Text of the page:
Description

    BACKGROUND
  • As computing technology has advanced, increasingly powerful mobile devices have become available. For example, smart phones and other computing devices have become commonplace. The mobility of such devices has resulted in different types of functionalities being developed, such as notification-related functionality, which may include various types of text messaging (e.g., Short Message Service (SMS) and Multimedia Messaging Service (MMS)). While the notification-related functionality has many benefits, it is not without its problems. One such problem is that it is often times difficult to obtain useful and timely notifications from a trusted source. For example, a user may post an information request in social media and wait for a response to their request. The response, however, may take a long time and may come from an untrusted source (e.g., a responding user who is unfamiliar to the user posting the request).
  • SUMMARY
  • This Summary is provided to introduce a selection of concepts in a simplified form that are further described below in the Detailed Description. This Summary is not intended to identify key features or essential features of the claimed subject matter, nor is it intended to be used to limit the scope of the claimed subject matter.
  • In accordance with one or more aspects, a method for processing geo-fence related notifications may include determining a current location of a computing device, and scanning a plurality of geo-fences accessible by the computing device. Upon detecting the current location is within at least one of the plurality of geo-fences, at least one notification associated with the at least one geo-fence may be acquired. The at least one notification may be displayed at a display of the computing device.
  • In accordance with one or more aspects, a method for processing geo-fence related notifications may include determining a current location of a computing device, and scanning a plurality of available geo-fences accessible by the computing device. Upon detecting the current location is within a threshold distance from at least one of the plurality of geo-fences, a user profile may be identified from a plurality of user profiles. The identified user profile may be associated with the at least one geo-fence. At least one notification within the user profile may be accessed, the at least one notification being associated with the at least one geo-fence. The at least one notification may be automatically displayed upon entry of the at least one geo-fence by the computing device.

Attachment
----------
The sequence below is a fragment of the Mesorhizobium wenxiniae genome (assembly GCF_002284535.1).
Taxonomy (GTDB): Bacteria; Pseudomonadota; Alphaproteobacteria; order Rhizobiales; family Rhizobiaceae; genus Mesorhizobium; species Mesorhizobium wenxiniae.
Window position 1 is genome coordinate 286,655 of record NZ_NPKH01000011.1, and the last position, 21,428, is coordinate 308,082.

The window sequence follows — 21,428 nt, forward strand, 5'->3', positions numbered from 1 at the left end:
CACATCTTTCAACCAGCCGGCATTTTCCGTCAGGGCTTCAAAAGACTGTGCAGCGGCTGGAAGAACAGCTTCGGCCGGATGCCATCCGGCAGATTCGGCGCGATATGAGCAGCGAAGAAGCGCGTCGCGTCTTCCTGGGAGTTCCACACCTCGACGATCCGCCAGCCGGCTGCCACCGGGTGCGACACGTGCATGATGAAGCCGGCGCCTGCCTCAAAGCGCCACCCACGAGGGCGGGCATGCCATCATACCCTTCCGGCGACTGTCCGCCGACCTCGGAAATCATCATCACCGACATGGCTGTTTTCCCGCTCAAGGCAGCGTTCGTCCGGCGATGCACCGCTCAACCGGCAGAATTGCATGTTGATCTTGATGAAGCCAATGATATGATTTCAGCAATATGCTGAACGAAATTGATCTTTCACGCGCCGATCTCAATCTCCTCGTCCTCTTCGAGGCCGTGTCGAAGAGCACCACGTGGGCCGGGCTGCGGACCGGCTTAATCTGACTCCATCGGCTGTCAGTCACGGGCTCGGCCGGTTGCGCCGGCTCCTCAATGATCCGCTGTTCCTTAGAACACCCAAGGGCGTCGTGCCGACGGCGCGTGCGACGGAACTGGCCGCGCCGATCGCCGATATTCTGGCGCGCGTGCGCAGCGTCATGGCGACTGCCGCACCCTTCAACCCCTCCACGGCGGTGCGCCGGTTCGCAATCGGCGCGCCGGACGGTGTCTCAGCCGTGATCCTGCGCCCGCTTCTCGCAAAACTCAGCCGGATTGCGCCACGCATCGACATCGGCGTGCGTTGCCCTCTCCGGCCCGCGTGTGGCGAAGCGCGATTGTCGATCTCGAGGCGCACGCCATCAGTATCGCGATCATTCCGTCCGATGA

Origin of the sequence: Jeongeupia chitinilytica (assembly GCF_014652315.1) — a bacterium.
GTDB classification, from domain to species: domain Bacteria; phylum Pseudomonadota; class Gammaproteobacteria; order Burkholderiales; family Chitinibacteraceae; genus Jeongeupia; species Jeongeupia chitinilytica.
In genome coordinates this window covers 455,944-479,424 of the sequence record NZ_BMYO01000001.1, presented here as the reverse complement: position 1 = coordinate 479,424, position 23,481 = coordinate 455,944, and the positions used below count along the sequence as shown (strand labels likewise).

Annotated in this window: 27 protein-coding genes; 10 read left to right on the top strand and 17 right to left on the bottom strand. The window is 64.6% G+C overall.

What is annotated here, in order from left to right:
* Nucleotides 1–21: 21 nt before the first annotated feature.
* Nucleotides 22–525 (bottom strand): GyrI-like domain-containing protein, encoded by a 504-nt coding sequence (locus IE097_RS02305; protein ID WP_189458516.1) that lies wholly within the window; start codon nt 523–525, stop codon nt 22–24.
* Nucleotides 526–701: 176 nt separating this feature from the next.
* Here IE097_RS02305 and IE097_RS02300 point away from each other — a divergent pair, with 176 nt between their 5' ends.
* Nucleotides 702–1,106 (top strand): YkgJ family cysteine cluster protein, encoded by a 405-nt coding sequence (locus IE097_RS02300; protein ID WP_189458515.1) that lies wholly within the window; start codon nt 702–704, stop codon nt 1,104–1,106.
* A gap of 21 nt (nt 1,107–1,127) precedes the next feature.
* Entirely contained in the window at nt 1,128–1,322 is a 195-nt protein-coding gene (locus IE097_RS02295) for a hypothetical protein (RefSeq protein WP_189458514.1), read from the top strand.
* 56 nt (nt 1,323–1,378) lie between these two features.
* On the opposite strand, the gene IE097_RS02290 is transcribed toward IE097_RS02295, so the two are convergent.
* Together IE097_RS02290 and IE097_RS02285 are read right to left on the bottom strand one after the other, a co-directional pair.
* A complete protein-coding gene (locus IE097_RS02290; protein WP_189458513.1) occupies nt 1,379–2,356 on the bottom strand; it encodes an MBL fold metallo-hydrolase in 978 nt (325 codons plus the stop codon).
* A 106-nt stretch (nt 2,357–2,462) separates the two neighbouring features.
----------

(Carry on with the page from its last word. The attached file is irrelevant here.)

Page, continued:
• In accordance with one or more aspects, a computer-readable storage medium having instructions thereon for processing geo-fence related notifications. The method may include generating a notification for a point of interest. The notification may include one of an audio message, a video message or a text message. A geographic location associated with the point of interest may be selected. A geo-fence may be created for the geographic location, the geo-fence encompassing the point of interest. Attribute information may be designated for the notification. The attribute information may include a privacy setting, where the privacy setting designates the notification as a private notification or a public notification. The attribute information may also include a duration setting designating an expiration date of the notification. The notification, the attribute information and the geo-fence may be stored in a subscription-based user profile, thereby associating the notification with the geo-fence.